As made evident in their writings, both Johnston and the Huesemann authors would find fault with the notion that technological fixes are “necessary” to solve social ills. Johnston outlines in his essay The Technological Fix as Social Cure-All how he believes that “Modern problems cannot be reduced to mere engineering solutions” (Johnston, pg. 54). He takes this view on account of the notion that both mankind and society are prone to constant change. Thus, that which seemed a proper correction to a problem in the past may not meet the standards of today, and itself become a new problem to be fixed. A similar view is proposed by the authors Huesemann and Huesemann, who believe that any attempt to solve complex social problems with technological remedies are doomed to either delay the inevitable, or create a worse outcome by forestalling it. They proclaimed in their book that “The negative and sometimes irreversible consequences brought about by the application of science and technology are not only inherently unavoidable but also intrinsically unpredictable” (Huesemann & Huesemann, pg. 15). This belief is founded on the idea that nature, and by extension humans, is influenced as much by the bonds that interconnect it as the individual facets of its being. Thus, a reductionist view cannot fully comprehend it.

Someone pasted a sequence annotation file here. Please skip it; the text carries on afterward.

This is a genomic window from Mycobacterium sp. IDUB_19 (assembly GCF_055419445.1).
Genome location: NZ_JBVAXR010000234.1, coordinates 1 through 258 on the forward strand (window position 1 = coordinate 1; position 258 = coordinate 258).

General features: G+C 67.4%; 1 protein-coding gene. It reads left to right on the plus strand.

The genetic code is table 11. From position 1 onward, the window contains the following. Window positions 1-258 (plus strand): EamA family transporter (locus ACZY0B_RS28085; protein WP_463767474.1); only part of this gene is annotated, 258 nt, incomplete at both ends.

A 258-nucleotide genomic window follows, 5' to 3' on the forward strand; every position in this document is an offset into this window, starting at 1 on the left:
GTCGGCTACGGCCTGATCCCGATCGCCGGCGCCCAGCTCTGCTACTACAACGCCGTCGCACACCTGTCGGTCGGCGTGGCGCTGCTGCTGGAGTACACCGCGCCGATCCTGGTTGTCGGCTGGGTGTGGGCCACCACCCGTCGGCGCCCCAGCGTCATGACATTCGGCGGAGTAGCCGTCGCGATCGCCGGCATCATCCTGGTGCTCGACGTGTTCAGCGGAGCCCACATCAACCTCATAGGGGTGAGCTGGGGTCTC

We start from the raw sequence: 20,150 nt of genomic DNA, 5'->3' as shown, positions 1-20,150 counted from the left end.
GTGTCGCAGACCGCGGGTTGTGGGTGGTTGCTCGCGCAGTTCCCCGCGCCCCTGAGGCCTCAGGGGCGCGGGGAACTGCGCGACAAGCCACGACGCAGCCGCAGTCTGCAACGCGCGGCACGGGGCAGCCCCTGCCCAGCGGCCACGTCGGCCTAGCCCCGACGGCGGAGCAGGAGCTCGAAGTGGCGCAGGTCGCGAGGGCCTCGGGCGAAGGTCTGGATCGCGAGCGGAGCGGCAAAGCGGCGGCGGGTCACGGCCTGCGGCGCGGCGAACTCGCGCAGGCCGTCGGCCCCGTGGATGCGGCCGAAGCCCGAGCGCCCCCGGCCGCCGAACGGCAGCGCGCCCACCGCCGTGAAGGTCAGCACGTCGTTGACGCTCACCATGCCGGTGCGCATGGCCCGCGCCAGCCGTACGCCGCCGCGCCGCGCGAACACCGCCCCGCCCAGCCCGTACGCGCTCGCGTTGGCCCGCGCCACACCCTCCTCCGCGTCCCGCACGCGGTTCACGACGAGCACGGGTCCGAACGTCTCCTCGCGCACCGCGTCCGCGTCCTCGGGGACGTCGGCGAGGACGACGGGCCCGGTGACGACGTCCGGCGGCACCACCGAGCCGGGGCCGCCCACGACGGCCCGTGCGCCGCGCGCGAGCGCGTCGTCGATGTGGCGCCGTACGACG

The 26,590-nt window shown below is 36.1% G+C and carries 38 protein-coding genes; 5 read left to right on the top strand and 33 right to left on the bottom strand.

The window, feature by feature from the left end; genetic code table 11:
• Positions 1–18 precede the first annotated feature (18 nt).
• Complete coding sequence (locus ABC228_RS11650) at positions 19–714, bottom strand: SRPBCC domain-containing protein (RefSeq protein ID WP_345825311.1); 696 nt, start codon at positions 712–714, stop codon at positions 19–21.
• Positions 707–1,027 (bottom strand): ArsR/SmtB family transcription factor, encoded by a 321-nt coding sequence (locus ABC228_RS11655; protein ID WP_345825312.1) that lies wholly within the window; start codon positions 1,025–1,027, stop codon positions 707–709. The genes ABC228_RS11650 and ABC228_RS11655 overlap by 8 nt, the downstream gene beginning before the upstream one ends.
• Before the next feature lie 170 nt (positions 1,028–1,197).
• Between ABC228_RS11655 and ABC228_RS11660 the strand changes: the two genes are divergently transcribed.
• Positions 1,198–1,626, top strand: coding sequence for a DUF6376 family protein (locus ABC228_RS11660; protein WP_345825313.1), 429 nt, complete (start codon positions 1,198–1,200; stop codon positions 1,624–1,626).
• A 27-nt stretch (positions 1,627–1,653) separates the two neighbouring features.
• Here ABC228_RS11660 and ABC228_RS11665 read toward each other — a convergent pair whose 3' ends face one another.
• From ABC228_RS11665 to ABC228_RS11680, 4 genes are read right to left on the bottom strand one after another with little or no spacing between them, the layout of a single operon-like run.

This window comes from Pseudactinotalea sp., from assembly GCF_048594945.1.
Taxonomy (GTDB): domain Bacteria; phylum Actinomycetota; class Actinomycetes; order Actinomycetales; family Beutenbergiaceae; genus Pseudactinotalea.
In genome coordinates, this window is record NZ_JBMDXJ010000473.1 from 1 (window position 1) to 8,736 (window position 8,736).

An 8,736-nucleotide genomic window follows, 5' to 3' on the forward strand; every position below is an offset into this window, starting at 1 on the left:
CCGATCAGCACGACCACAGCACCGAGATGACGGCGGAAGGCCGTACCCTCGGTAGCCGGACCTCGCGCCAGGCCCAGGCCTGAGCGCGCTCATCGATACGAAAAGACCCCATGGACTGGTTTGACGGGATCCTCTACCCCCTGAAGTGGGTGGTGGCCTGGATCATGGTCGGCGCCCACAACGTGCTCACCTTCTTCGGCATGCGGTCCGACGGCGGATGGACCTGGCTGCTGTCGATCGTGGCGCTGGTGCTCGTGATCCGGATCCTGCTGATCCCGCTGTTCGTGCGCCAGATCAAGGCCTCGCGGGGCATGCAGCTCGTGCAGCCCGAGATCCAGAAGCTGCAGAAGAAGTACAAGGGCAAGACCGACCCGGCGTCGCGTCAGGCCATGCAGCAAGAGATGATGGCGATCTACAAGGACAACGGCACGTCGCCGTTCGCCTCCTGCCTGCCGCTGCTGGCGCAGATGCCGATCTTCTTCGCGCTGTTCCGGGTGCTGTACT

It is these problems with the technological fix that necessitate its invariable failings. Nature, and the social constructs which constantly develop and grow between those who live among it, cannot be understood or categorized in a traditional scientific way because by its nature science is rational, as opposed to the very irrational nature of any construct formed between beings of sentience and free will. Thus, while it is not wrong to solve a problem with technology, such an endeavor should be undertaken with great caution.